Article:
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True, max wattage must not exceed the inverter capacity, but keep in mind that once it is connected, the inverter is drawing power even idle !!! it can drain your battery doing just nothing. If you can eliminate AC accessories and use only DC versions (such as power transformers and AAA / AA battery chargers, etc) you will greatly extend the power of your 12V RV battery.

The other problem is that a powerfull AC draw (electric blanket) will result into a very amp draw: You will likely have to increase the 12V wiring gauge and fuses that feed our 12V inverter, preferably on a dedicated circuit.
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Old 10-16-2011, 12:39 PM   #10
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Nice work Norm and much appreciated. I'll be looking forward to some more measurements when you get the watt meter.
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Old 10-16-2011, 12:56 PM   #11
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Interesting thread. I wondered about energy usage of an inverter.

I also have wondered how much amperage is wasted by the inverter during actual use of 12v appliances.... whether the amp usage of the inverter itself increases as it works harder (although if it gives off waste heat, that heat is not truly wasted during a cold night). I suppose one would have to be able to measure the appliance's draw directly from, say, the car's cigarette lighter plug, and then compare that to the draw of the inverter-appliance combo?
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Old 10-16-2011, 07:16 PM   #12
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Interesting thread. I wondered about energy usage of an inverter. (...)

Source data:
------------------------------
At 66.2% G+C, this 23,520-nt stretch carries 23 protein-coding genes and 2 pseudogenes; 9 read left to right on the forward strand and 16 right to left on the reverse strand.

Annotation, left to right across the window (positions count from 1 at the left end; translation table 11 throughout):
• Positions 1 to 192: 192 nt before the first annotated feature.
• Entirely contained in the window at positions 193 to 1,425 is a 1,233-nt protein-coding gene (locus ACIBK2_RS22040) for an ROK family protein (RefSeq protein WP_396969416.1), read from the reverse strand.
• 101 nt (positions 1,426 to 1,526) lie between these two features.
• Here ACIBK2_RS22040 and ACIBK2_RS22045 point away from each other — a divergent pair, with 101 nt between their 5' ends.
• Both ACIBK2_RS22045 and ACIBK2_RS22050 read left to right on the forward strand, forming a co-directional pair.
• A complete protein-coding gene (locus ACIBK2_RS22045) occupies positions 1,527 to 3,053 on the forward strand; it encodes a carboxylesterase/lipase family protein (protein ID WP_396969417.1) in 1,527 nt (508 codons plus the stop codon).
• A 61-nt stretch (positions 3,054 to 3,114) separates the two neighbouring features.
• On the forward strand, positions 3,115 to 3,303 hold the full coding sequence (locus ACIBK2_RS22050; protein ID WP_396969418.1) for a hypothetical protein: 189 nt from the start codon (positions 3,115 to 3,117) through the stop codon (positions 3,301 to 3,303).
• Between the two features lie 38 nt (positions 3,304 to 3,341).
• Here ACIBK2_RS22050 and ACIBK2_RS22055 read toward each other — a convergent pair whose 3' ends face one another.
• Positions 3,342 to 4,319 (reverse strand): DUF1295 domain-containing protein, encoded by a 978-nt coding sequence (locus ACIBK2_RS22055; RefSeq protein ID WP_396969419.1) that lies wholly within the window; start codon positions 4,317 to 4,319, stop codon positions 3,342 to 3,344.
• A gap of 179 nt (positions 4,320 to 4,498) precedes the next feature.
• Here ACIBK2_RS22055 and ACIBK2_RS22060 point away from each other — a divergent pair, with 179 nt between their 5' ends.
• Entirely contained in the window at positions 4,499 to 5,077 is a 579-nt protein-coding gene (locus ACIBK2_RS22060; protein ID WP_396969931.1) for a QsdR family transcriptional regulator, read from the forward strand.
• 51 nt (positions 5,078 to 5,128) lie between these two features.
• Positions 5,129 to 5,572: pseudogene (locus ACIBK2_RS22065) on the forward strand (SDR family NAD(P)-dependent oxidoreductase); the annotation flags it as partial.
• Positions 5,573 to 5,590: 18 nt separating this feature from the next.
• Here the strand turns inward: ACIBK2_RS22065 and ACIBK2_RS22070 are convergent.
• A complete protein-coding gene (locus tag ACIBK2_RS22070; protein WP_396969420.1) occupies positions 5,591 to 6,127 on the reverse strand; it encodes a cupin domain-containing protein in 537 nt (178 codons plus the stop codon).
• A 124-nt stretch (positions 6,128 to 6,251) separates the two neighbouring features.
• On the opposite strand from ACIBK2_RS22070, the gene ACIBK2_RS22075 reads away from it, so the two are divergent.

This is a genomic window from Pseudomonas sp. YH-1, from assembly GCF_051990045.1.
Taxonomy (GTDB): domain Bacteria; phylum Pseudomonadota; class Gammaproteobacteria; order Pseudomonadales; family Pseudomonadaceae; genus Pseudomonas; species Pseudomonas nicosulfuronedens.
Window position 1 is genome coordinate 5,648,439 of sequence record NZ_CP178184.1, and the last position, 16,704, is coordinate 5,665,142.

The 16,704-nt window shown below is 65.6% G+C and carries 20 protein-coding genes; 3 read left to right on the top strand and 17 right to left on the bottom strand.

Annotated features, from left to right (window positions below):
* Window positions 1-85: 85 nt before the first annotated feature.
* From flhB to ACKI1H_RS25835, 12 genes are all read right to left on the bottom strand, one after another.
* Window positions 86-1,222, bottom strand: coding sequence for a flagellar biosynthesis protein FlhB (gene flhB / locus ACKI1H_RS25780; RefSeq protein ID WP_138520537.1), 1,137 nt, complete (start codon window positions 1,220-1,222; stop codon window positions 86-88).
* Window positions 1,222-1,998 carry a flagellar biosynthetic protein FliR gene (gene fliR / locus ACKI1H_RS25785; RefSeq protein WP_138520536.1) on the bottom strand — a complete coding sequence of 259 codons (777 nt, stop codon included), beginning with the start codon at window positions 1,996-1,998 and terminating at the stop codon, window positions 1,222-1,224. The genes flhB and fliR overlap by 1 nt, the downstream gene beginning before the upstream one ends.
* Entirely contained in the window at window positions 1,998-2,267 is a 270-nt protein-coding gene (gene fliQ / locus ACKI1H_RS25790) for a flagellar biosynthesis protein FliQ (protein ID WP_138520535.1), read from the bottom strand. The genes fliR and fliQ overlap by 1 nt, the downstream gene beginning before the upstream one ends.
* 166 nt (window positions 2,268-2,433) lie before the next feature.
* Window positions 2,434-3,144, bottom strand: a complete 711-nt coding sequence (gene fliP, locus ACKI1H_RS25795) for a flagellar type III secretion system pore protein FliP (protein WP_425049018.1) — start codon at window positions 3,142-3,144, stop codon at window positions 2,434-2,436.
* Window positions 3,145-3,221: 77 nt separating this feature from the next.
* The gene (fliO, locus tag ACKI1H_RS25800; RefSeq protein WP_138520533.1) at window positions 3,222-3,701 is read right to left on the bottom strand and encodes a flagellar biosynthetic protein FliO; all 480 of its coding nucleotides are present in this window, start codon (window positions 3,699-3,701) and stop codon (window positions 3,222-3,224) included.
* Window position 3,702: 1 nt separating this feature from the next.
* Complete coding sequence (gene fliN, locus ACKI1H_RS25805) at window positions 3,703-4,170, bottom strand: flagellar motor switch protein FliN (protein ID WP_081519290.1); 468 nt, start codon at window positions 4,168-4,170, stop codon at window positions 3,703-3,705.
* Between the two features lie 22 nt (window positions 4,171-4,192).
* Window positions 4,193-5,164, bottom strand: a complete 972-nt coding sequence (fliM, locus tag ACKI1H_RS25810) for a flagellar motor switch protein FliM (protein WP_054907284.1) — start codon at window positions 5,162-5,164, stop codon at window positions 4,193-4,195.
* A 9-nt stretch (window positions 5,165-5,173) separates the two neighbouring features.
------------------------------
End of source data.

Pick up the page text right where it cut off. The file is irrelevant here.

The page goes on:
At least on my inverter, there is a ON/Off switch
I've experienced very quick battery drain simply with 110V AA/AAA battery charger. Based on the fact the inverter casing gets warm even idle, I think it may depend on the internal circuitry. Any 110V appliances connected to it also use power when idle: it is called Standby power...Standby power - Wikipedia, the free encyclopedia. It can vampirize your RV battery faster than you may imagine.
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Old 10-16-2011, 07:22 PM   #13
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Martin

We have a large Inverter for the big items and it is located as close as possible to the battery. It is under the front couch. The Inverter Power cords to the battery are thick and as short as possible and go directly to the battery. (The Converter is located beside the Inverter and has it's own wires that run to the battery as well.)

The Large Inverter is right next to an AC outlet. We unplug the Converter from that outlet and plug the AC output of the Inverter into that outlet so the AC from the Inverter feeds back thru the Breaker Box to all other outlets in the trailer. The biggest thing we ever run off the Inverter is our four cup 600 watt coffee pot. It only runs for probably 5-10 minutes for morning coffee.

The small inverters we use are for running the TV and/or Sat dish in the evening and together they draw about 50 watts and that's maybe 4 hours a night. That load represents only about 4 amps from the battery, a rather light current draw for any wire in our trailer. The small cigarette lighter Inverters (100 watt) plug into cigarette lighter outputs. We own two, one for the car and one for the trailer ($20 at Walmart by Black and Decker.)

As to Inverter efficiency, the small ones seem to be relatively efficient. In the small Inverters it seems to be the order of 4 watts or less to run the Inverter. I'm not sure what it is for the large one but I'll know and post it.

Thank you for your thoughts, power usage is important to think about.
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Old 10-16-2011, 07:33 PM   #14
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I'm amazed at all the effort one takes to make a pot of coffee using a battery. Why not use the stove and a coffee maker. I envisioned with dual batteries,LEDs and a solar setup that everything in the trailer would operate off 12v or propane, with no 120v needs. You can just about buy any appliance now that operates off 12v albeit some are inefficient, but that is why you have propane, for your refer, heat, and for cooking. Why not eliminate any 120v use unless you have hookups?